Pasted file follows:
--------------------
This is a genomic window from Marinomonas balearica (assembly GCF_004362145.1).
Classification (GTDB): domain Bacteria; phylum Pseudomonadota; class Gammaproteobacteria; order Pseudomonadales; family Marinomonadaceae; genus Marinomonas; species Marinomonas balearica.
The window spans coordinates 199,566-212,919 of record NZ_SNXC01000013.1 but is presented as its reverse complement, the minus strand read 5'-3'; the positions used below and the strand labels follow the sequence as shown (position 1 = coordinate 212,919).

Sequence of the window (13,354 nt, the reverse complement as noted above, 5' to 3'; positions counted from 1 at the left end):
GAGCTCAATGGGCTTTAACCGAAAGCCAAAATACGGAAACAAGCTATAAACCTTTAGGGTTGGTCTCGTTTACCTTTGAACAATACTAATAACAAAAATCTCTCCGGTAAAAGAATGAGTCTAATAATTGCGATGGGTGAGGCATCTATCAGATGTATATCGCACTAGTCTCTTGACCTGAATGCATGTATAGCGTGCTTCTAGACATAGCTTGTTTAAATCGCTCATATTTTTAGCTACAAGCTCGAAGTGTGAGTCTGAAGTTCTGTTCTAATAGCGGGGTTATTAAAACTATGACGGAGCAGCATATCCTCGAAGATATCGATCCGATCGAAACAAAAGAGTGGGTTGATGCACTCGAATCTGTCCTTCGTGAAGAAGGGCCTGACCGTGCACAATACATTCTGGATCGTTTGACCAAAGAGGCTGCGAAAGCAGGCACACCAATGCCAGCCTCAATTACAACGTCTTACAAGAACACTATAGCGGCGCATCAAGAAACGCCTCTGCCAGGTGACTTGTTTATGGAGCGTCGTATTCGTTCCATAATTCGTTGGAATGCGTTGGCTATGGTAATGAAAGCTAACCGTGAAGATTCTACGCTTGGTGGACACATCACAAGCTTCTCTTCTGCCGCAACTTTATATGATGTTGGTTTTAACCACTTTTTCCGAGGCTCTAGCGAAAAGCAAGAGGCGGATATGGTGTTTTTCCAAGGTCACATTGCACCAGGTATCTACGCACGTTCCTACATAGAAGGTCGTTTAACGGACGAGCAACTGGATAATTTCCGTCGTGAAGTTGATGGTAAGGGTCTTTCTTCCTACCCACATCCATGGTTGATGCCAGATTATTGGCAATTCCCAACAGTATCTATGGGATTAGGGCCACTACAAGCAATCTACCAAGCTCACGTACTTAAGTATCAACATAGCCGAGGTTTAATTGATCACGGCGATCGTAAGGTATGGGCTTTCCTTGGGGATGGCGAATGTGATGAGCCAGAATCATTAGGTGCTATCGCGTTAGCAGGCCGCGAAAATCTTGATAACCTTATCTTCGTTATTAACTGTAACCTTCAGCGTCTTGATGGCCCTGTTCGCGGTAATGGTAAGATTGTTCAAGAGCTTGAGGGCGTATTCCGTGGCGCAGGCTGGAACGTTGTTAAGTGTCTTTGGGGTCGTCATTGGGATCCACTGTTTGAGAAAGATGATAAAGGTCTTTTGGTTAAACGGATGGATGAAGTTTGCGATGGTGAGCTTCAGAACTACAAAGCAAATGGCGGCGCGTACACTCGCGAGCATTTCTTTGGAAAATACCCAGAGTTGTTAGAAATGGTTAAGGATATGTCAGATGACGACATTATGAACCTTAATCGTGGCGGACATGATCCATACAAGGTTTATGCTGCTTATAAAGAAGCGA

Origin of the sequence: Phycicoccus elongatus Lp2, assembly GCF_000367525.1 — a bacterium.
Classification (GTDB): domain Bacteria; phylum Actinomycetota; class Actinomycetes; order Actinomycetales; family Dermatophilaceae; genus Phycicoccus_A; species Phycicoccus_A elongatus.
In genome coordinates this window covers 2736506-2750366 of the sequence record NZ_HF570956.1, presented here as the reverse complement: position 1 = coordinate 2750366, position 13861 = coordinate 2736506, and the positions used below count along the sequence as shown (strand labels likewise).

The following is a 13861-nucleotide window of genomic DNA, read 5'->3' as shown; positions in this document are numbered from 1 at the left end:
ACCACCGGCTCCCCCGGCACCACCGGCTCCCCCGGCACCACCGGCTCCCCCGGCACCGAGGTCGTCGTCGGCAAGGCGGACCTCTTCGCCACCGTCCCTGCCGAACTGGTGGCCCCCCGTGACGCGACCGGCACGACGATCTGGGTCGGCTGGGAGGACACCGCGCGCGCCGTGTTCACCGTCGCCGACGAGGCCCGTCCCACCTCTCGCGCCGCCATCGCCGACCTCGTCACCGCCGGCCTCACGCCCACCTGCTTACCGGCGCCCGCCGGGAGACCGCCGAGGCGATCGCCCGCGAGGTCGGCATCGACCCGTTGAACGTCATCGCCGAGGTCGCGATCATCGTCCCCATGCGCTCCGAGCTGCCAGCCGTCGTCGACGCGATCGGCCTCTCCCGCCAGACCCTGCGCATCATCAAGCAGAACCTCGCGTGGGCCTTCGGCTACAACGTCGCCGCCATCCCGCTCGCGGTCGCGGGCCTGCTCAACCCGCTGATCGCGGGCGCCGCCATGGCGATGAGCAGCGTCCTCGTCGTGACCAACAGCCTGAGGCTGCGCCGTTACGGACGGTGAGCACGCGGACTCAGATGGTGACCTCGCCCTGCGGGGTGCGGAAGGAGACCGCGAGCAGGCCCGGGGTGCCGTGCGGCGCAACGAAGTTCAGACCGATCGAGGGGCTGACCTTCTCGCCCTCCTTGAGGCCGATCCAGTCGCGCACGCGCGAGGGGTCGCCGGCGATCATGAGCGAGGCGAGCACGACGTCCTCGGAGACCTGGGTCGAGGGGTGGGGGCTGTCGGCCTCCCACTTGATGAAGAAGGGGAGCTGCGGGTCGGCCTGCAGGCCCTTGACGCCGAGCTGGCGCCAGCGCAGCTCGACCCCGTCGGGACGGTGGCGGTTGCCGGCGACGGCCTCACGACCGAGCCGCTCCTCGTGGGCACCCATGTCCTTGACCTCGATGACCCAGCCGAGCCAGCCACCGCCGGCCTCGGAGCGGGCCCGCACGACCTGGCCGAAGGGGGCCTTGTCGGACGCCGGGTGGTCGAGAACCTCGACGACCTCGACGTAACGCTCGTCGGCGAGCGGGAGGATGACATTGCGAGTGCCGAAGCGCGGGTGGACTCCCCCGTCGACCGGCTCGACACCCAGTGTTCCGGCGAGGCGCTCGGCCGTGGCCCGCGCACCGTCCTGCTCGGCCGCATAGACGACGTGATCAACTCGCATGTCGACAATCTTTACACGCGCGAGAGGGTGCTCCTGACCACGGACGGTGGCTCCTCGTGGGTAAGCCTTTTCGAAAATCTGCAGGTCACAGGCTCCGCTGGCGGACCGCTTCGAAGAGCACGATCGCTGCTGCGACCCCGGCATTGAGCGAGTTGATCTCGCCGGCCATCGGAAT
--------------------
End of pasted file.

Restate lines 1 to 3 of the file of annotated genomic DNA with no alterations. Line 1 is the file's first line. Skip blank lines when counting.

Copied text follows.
This is a genomic window from Marinomonas balearica (assembly GCF_004362145.1).
Classification (GTDB): domain Bacteria; phylum Pseudomonadota; class Gammaproteobacteria; order Pseudomonadales; family Marinomonadaceae; genus Marinomonas; species Marinomonas balearica.
The window spans coordinates 199,566-212,919 of record NZ_SNXC01000013.1 but is presented as its reverse complement, the minus strand read 5'-3'; the positions used below and the strand labels follow the sequence as shown (position 1 = coordinate 212,919).